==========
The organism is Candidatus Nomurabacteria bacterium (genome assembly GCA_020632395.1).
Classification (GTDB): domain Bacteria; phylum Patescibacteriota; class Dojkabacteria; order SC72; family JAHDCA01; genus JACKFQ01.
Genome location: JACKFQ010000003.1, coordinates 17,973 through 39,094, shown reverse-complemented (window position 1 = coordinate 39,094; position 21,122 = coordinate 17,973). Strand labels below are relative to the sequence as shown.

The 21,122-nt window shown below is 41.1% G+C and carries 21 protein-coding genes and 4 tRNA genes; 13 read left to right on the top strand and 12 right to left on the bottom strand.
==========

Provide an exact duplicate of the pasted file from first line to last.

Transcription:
The organism is Candidatus Nomurabacteria bacterium (genome assembly GCA_020632395.1).
Classification (GTDB): domain Bacteria; phylum Patescibacteriota; class Dojkabacteria; order SC72; family JAHDCA01; genus JACKFQ01.
Genome location: JACKFQ010000003.1, coordinates 17,973 through 39,094, shown reverse-complemented (window position 1 = coordinate 39,094; position 21,122 = coordinate 17,973). Strand labels below are relative to the sequence as shown.

The 21,122-nt window shown below is 41.1% G+C and carries 21 protein-coding genes and 4 tRNA genes; 13 read left to right on the top strand and 12 right to left on the bottom strand.